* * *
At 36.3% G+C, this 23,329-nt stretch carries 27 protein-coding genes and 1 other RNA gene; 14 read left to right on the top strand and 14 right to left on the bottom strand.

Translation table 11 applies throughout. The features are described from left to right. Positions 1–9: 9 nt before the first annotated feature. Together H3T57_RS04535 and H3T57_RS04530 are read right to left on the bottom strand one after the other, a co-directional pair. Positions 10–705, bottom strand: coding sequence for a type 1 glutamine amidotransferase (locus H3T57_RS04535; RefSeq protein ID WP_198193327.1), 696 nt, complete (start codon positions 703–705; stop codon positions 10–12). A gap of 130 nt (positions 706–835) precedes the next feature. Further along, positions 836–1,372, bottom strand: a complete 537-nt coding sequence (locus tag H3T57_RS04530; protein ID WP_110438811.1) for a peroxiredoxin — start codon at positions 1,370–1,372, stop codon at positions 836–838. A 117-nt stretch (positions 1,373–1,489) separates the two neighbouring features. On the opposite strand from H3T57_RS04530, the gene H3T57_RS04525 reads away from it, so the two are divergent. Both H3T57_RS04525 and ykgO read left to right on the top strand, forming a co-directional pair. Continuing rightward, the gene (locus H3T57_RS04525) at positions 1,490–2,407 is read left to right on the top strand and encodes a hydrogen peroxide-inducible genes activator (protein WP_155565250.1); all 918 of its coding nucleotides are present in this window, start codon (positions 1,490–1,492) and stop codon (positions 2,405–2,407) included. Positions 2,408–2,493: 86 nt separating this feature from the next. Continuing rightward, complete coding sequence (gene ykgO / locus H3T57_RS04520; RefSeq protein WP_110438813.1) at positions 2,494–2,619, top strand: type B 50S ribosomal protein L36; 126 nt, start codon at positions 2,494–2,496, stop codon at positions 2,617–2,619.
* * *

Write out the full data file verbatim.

At 36.3% G+C, this 23,329-nt stretch carries 27 protein-coding genes and 1 other RNA gene; 14 read left to right on the top strand and 14 right to left on the bottom strand.

Translation table 11 applies throughout. The features are described from left to right. Positions 1–9: 9 nt before the first annotated feature. Together H3T57_RS04535 and H3T57_RS04530 are read right to left on the bottom strand one after the other, a co-directional pair. Positions 10–705, bottom strand: coding sequence for a type 1 glutamine amidotransferase (locus H3T57_RS04535; RefSeq protein ID WP_198193327.1), 696 nt, complete (start codon positions 703–705; stop codon positions 10–12). A gap of 130 nt (positions 706–835) precedes the next feature. Further along, positions 836–1,372, bottom strand: a complete 537-nt coding sequence (locus tag H3T57_RS04530; protein ID WP_110438811.1) for a peroxiredoxin — start codon at positions 1,370–1,372, stop codon at positions 836–838. A 117-nt stretch (positions 1,373–1,489) separates the two neighbouring features. On the opposite strand from H3T57_RS04530, the gene H3T57_RS04525 reads away from it, so the two are divergent. Both H3T57_RS04525 and ykgO read left to right on the top strand, forming a co-directional pair. Continuing rightward, the gene (locus H3T57_RS04525) at positions 1,490–2,407 is read left to right on the top strand and encodes a hydrogen peroxide-inducible genes activator (protein WP_155565250.1); all 918 of its coding nucleotides are present in this window, start codon (positions 1,490–1,492) and stop codon (positions 2,405–2,407) included. Positions 2,408–2,493: 86 nt separating this feature from the next. Continuing rightward, complete coding sequence (gene ykgO / locus H3T57_RS04520; RefSeq protein WP_110438813.1) at positions 2,494–2,619, top strand: type B 50S ribosomal protein L36; 126 nt, start codon at positions 2,494–2,496, stop codon at positions 2,617–2,619.